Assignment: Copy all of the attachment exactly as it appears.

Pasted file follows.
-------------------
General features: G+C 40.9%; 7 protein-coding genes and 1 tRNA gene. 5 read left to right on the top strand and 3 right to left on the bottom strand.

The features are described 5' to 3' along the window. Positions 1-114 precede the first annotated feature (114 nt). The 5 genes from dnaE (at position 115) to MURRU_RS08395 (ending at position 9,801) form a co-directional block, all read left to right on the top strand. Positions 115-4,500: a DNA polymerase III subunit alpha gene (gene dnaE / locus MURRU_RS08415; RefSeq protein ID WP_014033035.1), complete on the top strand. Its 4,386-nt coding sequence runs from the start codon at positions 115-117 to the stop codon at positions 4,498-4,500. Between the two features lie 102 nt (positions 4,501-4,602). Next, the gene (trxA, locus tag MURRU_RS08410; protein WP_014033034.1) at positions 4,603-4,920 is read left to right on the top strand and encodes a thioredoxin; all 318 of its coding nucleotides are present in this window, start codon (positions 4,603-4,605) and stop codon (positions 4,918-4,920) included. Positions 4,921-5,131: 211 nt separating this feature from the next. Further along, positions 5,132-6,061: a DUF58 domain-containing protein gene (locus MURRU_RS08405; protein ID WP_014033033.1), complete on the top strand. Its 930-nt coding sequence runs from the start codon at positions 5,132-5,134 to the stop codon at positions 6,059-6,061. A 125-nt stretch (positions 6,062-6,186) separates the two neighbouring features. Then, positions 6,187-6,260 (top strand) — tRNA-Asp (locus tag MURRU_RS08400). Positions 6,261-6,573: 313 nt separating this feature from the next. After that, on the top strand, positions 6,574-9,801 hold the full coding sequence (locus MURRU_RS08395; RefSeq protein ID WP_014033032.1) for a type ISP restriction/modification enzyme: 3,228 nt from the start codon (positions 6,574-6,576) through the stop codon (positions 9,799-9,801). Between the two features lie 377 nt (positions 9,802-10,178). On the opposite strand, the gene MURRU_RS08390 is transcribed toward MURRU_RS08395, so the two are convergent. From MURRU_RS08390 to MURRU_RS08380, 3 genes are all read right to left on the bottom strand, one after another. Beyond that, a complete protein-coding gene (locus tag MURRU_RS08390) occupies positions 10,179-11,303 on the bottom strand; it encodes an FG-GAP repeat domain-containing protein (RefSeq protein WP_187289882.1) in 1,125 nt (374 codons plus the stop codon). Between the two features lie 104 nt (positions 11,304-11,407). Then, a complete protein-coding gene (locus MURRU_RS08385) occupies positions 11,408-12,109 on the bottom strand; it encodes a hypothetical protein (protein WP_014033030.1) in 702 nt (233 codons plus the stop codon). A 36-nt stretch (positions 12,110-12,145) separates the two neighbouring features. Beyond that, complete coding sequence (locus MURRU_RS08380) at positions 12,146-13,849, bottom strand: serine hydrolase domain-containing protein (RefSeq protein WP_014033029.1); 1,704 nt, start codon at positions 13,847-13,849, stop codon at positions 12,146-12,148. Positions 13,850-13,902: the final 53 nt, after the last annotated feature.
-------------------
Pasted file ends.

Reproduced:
General features: G+C 40.9%; 7 protein-coding genes and 1 tRNA gene. 5 read left to right on the top strand and 3 right to left on the bottom strand.

The features are described 5' to 3' along the window. Positions 1-114 precede the first annotated feature (114 nt). The 5 genes from dnaE (at position 115) to MURRU_RS08395 (ending at position 9,801) form a co-directional block, all read left to right on the top strand. Positions 115-4,500: a DNA polymerase III subunit alpha gene (gene dnaE / locus MURRU_RS08415; RefSeq protein ID WP_014033035.1), complete on the top strand. Its 4,386-nt coding sequence runs from the start codon at positions 115-117 to the stop codon at positions 4,498-4,500. Between the two features lie 102 nt (positions 4,501-4,602). Next, the gene (trxA, locus tag MURRU_RS08410; protein WP_014033034.1) at positions 4,603-4,920 is read left to right on the top strand and encodes a thioredoxin; all 318 of its coding nucleotides are present in this window, start codon (positions 4,603-4,605) and stop codon (positions 4,918-4,920) included. Positions 4,921-5,131: 211 nt separating this feature from the next. Further along, positions 5,132-6,061: a DUF58 domain-containing protein gene (locus MURRU_RS08405; protein ID WP_014033033.1), complete on the top strand. Its 930-nt coding sequence runs from the start codon at positions 5,132-5,134 to the stop codon at positions 6,059-6,061. A 125-nt stretch (positions 6,062-6,186) separates the two neighbouring features. Then, positions 6,187-6,260 (top strand) — tRNA-Asp (locus tag MURRU_RS08400). Positions 6,261-6,573: 313 nt separating this feature from the next. After that, on the top strand, positions 6,574-9,801 hold the full coding sequence (locus MURRU_RS08395; RefSeq protein ID WP_014033032.1) for a type ISP restriction/modification enzyme: 3,228 nt from the start codon (positions 6,574-6,576) through the stop codon (positions 9,799-9,801). Between the two features lie 377 nt (positions 9,802-10,178). On the opposite strand, the gene MURRU_RS08390 is transcribed toward MURRU_RS08395, so the two are convergent. From MURRU_RS08390 to MURRU_RS08380, 3 genes are all read right to left on the bottom strand, one after another. Beyond that, a complete protein-coding gene (locus tag MURRU_RS08390) occupies positions 10,179-11,303 on the bottom strand; it encodes an FG-GAP repeat domain-containing protein (RefSeq protein WP_187289882.1) in 1,125 nt (374 codons plus the stop codon). Between the two features lie 104 nt (positions 11,304-11,407). Then, a complete protein-coding gene (locus MURRU_RS08385) occupies positions 11,408-12,109 on the bottom strand; it encodes a hypothetical protein (protein WP_014033030.1) in 702 nt (233 codons plus the stop codon). A 36-nt stretch (positions 12,110-12,145) separates the two neighbouring features. Beyond that, complete coding sequence (locus MURRU_RS08380) at positions 12,146-13,849, bottom strand: serine hydrolase domain-containing protein (RefSeq protein WP_014033029.1); 1,704 nt, start codon at positions 13,847-13,849, stop codon at positions 12,146-12,148. Positions 13,850-13,902: the final 53 nt, after the last annotated feature.